A system based on an E6xx SoC

The figure above shows a possible system built around an E600 SoC, which is the dark blue part in the top center. The chip includes an Atom core running at 1.6 GHz (E680 part), a GPU running at 400 MHz, and a PCIe interface, drawing only 3.9W of power. The core supports hyper-threading, while the GPU supports OpenGL 2.1; the limitation is that memory is supported only up to 2 GB.

Hyper-threading means that two pages can be ripped concurrently for almost twice the speed, since ripping spends a lot of time on waiting for memory. Not shown in Intel's diagram is that the GPU interfaces to the CPU through the L3 cache. This should give a good speed bump when the rendered page is written back to the CPU for compression.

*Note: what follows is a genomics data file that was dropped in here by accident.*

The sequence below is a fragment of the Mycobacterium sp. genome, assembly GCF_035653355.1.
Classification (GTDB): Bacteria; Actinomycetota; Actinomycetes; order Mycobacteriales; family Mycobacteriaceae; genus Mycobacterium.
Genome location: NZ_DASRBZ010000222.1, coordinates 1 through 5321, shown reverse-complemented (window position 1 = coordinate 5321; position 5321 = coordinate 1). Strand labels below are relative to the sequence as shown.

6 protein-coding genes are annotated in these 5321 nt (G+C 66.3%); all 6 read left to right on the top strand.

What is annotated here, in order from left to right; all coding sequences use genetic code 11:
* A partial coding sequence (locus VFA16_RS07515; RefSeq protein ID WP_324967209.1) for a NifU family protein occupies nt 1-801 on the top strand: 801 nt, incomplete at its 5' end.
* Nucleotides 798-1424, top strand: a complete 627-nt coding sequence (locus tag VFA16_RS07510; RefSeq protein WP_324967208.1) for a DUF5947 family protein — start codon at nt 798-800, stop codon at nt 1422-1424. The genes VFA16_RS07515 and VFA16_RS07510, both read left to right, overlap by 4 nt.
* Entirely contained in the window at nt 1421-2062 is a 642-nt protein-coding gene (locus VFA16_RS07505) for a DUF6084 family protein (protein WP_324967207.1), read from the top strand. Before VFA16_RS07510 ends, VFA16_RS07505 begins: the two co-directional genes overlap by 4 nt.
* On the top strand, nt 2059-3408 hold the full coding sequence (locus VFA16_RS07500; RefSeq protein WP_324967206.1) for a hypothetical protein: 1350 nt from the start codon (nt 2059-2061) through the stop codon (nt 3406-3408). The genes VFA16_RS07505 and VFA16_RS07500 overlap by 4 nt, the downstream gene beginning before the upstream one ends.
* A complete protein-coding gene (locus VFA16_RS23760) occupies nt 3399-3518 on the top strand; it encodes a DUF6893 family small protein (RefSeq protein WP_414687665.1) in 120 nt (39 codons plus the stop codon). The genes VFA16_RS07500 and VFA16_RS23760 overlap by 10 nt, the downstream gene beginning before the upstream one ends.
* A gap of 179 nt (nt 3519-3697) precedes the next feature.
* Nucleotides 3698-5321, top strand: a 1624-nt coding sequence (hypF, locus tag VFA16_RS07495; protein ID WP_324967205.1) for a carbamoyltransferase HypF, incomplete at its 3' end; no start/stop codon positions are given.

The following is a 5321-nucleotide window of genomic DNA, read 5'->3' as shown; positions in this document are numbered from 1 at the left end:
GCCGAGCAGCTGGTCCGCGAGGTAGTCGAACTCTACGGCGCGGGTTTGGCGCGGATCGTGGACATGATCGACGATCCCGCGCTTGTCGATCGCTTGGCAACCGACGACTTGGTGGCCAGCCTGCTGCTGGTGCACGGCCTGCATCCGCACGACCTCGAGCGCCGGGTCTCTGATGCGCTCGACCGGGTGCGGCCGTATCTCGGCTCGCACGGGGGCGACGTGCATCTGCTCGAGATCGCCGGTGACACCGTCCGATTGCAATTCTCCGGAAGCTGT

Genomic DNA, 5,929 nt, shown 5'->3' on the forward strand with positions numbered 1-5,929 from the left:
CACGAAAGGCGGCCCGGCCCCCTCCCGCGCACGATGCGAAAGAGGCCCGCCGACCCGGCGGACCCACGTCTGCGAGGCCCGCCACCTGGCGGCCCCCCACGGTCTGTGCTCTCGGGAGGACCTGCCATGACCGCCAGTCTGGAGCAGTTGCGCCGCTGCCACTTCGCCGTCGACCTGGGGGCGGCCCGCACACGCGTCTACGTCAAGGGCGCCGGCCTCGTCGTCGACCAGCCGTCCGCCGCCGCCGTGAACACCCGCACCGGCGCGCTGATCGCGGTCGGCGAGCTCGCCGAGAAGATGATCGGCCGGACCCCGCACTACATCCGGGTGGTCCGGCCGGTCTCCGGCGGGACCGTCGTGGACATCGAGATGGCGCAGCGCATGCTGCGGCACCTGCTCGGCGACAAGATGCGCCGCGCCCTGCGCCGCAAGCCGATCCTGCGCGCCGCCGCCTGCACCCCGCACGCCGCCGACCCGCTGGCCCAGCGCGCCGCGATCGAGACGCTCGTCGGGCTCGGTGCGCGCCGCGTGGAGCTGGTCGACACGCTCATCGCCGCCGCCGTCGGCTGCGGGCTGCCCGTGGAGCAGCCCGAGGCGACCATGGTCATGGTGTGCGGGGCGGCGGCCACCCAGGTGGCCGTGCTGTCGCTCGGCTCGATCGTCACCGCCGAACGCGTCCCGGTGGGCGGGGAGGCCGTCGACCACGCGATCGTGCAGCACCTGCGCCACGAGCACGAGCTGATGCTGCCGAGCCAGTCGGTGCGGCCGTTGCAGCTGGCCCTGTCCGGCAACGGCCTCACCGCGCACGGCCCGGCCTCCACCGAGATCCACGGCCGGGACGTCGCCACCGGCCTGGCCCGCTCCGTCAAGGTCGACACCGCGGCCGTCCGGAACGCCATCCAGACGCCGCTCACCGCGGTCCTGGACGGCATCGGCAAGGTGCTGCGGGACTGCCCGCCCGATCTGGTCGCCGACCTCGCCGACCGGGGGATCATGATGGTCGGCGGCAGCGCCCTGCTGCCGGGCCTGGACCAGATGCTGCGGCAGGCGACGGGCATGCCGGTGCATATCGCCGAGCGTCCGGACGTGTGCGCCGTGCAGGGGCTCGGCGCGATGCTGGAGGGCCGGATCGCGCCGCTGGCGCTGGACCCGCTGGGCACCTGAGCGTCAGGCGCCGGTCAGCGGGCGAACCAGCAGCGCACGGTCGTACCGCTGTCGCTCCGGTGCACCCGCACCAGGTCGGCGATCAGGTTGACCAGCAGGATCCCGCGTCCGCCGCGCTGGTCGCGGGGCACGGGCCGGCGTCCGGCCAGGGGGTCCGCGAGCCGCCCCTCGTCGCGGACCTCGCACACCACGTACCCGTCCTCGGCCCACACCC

Two possible architectures spring to mind. The first is to use the system configuration in Intel's diagram above and use their Platform Controller Hub to interface gigabit Ethernet and a disk. The second is a bit more pushed.

Since the E600 has a PCIe interface, a custom hub could be designed, supporting 8 (this is a magic number) E600s, a gigabit Ethernet MAC, a RAID, and the digital press. The RIP would run in parallel using mapReduce, ripping 16 pages concurrently. This would deliver quite a power package costing only about $1000 in volume and drawing less than 100W of power!

And you could put all this on a blade, fill a rack, an use again mapReduce. Will this be a paradigm shift leveraging GPU-based ripping?

Monday, September 13, 2010

Color name boundaries